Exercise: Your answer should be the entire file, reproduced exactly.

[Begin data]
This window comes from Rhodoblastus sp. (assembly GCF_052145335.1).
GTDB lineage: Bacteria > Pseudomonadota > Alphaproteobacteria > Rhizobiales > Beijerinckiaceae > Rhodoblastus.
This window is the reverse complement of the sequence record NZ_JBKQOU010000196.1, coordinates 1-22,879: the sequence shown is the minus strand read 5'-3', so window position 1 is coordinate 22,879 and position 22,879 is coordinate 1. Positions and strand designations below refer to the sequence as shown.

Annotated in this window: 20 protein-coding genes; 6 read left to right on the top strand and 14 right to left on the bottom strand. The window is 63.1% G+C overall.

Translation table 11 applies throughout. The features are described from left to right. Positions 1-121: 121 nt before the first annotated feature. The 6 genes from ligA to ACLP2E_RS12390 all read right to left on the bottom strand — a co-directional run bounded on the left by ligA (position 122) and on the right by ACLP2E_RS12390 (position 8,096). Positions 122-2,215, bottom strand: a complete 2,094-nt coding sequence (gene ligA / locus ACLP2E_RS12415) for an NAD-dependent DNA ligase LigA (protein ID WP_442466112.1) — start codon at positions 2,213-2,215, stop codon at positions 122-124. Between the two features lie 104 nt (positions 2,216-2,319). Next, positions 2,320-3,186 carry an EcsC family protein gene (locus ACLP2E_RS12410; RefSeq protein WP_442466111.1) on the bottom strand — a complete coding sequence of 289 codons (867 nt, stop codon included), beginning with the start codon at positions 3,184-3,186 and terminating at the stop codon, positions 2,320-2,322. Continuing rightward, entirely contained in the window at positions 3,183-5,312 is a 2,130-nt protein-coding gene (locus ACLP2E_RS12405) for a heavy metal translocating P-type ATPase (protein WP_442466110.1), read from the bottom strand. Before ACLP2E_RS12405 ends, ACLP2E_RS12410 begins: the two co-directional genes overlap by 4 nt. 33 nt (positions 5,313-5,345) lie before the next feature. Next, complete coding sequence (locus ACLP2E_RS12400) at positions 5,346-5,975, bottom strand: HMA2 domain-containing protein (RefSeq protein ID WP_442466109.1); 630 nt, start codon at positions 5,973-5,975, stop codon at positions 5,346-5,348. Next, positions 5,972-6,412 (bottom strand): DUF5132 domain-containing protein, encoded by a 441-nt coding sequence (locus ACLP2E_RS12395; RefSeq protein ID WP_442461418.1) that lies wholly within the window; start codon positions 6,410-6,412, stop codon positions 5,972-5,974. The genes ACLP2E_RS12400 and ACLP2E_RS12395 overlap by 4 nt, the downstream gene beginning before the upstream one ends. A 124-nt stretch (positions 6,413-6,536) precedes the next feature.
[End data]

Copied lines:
This window comes from Rhodoblastus sp. (assembly GCF_052145335.1).
GTDB lineage: Bacteria > Pseudomonadota > Alphaproteobacteria > Rhizobiales > Beijerinckiaceae > Rhodoblastus.
This window is the reverse complement of the sequence record NZ_JBKQOU010000196.1, coordinates 1-22,879: the sequence shown is the minus strand read 5'-3', so window position 1 is coordinate 22,879 and position 22,879 is coordinate 1. Positions and strand designations below refer to the sequence as shown.

Annotated in this window: 20 protein-coding genes; 6 read left to right on the top strand and 14 right to left on the bottom strand. The window is 63.1% G+C overall.

Translation table 11 applies throughout. The features are described from left to right. Positions 1-121: 121 nt before the first annotated feature. The 6 genes from ligA to ACLP2E_RS12390 all read right to left on the bottom strand — a co-directional run bounded on the left by ligA (position 122) and on the right by ACLP2E_RS12390 (position 8,096). Positions 122-2,215, bottom strand: a complete 2,094-nt coding sequence (gene ligA / locus ACLP2E_RS12415) for an NAD-dependent DNA ligase LigA (protein ID WP_442466112.1) — start codon at positions 2,213-2,215, stop codon at positions 122-124. Between the two features lie 104 nt (positions 2,216-2,319). Next, positions 2,320-3,186 carry an EcsC family protein gene (locus ACLP2E_RS12410; RefSeq protein WP_442466111.1) on the bottom strand — a complete coding sequence of 289 codons (867 nt, stop codon included), beginning with the start codon at positions 3,184-3,186 and terminating at the stop codon, positions 2,320-2,322. Continuing rightward, entirely contained in the window at positions 3,183-5,312 is a 2,130-nt protein-coding gene (locus ACLP2E_RS12405) for a heavy metal translocating P-type ATPase (protein WP_442466110.1), read from the bottom strand. Before ACLP2E_RS12405 ends, ACLP2E_RS12410 begins: the two co-directional genes overlap by 4 nt. 33 nt (positions 5,313-5,345) lie before the next feature. Next, complete coding sequence (locus ACLP2E_RS12400) at positions 5,346-5,975, bottom strand: HMA2 domain-containing protein (RefSeq protein ID WP_442466109.1); 630 nt, start codon at positions 5,973-5,975, stop codon at positions 5,346-5,348. Next, positions 5,972-6,412 (bottom strand): DUF5132 domain-containing protein, encoded by a 441-nt coding sequence (locus ACLP2E_RS12395; RefSeq protein ID WP_442461418.1) that lies wholly within the window; start codon positions 6,410-6,412, stop codon positions 5,972-5,974. The genes ACLP2E_RS12400 and ACLP2E_RS12395 overlap by 4 nt, the downstream gene beginning before the upstream one ends. A 124-nt stretch (positions 6,413-6,536) precedes the next feature.